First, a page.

A quick example: Where an LD may envision a beautiful garden of specific colors, the LA takes into account native plants of the region that will not only look beautiful, but also perform in the correct conditions pertaining to the specific site.

So, formally, I am not able to call myself a Landscape Architect. After graduating from a 5-year accredited program, I still call myself a landscape designer with a degree in Landscape Architecture. It is when I have completed three years working in the field under a licensed Landscape Architect, that I will be able to take the necessary exams to become licensed myself.

This is a clear distinction for finding the right person for the job. It takes about eight years to become a Licensed Landscape Architect, who is able to open up their own firm and give their signature to documents that only a licensed professional can sign, typically for larger scale projects, such as master planning a new neighborhood development. That’s fairly close to some doctoral degrees! It’s this difference that I want to highlight in tangent to the design industry:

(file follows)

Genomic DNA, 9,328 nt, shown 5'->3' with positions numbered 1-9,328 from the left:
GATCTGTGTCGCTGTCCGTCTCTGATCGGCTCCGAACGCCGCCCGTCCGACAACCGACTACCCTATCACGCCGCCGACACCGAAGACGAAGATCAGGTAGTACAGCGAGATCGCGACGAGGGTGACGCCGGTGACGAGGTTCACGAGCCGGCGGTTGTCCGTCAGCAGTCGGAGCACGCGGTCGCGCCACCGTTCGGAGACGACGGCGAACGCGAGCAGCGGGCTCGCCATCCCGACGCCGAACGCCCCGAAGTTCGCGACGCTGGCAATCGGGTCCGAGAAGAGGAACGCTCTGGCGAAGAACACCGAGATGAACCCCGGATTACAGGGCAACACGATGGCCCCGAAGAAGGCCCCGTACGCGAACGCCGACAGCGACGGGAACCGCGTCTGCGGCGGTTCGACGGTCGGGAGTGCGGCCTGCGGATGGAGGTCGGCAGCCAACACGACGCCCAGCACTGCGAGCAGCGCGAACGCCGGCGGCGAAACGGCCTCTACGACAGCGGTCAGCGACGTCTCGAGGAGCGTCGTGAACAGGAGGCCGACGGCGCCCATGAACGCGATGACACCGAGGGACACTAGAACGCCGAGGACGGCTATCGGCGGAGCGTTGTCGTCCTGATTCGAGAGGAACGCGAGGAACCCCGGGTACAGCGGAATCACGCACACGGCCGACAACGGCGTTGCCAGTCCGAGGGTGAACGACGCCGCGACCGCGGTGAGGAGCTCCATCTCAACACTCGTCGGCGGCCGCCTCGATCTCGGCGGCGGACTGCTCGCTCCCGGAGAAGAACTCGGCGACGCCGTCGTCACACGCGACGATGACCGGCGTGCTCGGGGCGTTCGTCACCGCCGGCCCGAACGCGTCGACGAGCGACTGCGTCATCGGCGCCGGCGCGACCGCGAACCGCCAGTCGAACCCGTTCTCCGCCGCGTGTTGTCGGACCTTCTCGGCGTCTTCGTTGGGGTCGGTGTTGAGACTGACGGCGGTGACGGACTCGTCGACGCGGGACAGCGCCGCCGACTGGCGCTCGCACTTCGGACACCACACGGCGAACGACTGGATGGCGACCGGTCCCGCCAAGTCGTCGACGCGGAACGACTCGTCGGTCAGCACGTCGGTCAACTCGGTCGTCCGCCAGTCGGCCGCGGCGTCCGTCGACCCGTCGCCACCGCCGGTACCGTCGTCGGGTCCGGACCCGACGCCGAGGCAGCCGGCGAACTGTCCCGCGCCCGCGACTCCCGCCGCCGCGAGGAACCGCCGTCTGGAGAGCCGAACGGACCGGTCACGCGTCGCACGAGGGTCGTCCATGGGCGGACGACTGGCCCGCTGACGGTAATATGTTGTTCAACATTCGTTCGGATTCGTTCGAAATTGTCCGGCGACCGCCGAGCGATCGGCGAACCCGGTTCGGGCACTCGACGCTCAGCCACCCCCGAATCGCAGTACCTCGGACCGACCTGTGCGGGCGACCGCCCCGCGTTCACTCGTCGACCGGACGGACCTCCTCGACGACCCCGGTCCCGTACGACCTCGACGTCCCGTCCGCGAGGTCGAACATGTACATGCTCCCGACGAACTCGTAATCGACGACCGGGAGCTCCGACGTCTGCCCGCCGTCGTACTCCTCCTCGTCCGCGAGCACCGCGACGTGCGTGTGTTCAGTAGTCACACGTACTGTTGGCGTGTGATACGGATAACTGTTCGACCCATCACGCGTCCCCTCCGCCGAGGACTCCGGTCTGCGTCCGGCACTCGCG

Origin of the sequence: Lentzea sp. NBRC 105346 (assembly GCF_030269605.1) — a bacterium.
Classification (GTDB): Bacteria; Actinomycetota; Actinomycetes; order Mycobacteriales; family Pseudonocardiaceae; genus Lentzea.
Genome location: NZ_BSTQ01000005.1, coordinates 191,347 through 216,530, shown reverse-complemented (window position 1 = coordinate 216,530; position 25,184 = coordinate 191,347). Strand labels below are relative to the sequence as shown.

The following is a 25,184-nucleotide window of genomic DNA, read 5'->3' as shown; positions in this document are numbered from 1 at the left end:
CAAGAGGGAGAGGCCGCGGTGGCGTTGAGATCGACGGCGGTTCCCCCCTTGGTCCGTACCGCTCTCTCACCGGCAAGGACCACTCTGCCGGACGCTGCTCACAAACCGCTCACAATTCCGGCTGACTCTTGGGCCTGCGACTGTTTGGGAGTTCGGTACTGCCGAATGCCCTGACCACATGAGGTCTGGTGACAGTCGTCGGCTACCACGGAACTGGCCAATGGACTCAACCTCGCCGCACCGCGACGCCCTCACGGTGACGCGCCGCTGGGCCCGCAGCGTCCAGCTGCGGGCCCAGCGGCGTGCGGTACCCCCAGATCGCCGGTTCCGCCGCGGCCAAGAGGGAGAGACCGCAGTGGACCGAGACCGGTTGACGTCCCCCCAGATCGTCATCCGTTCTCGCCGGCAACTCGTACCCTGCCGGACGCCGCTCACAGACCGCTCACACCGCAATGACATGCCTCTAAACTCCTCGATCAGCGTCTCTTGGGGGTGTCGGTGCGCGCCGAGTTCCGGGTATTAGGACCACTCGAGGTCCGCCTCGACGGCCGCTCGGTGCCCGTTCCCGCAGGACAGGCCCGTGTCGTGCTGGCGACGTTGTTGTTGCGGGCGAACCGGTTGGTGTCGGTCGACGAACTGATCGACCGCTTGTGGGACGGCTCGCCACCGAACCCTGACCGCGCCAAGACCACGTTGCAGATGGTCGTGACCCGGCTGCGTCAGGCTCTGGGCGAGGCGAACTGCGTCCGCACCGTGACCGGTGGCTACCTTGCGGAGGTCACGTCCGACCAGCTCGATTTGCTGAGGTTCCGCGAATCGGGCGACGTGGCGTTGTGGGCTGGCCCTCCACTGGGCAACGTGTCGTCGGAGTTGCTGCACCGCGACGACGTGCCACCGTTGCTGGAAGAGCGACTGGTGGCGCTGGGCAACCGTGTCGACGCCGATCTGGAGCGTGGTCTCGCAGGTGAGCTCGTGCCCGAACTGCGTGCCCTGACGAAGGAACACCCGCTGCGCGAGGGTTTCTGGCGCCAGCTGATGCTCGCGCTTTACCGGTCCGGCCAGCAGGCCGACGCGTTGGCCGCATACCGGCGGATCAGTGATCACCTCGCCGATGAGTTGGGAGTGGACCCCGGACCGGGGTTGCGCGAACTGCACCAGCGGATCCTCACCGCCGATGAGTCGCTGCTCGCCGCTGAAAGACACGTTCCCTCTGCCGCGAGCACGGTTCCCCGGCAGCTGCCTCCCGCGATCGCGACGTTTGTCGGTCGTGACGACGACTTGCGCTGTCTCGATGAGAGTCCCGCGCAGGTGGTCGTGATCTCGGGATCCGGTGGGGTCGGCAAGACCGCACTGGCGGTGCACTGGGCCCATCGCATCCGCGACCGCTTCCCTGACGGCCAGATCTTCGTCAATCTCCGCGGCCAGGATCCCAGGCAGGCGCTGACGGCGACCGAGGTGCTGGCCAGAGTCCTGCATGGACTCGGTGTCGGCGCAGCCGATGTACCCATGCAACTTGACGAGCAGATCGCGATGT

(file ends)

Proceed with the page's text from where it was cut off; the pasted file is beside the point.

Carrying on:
The Simple Difference of Freelance vs. Agency vs. Heliosphere: No Extra Fluff


Simple branding design work: (not web, not packaging, nor marketing)

  • Freelance – max. $75/hour
  • Agency – max. $600/hour (New York)

Overall, you get what you pay for when you have a well-rounded team. At Heliosphere, we have adopted and adapted our own holistic approach to the unique niche we have put ourselves in. With equal attention to branding, packaging and marketing, our process has forced us to look at every project with a wide-angle lense. Having these three divisions working side-by-side, we are able to streamline the client’s process no matter where they need to start. Over time, the client begins to notice the cycle of a quality brand, and after a couple of years, they need to launch a new product, increase variation within the brand’s identity, and create new packaging, which needs to be marketed. It’s a beautiful thing to watch when it’s done right, but that was and is rare.

Make sure to have a flushed-out 5-year plan.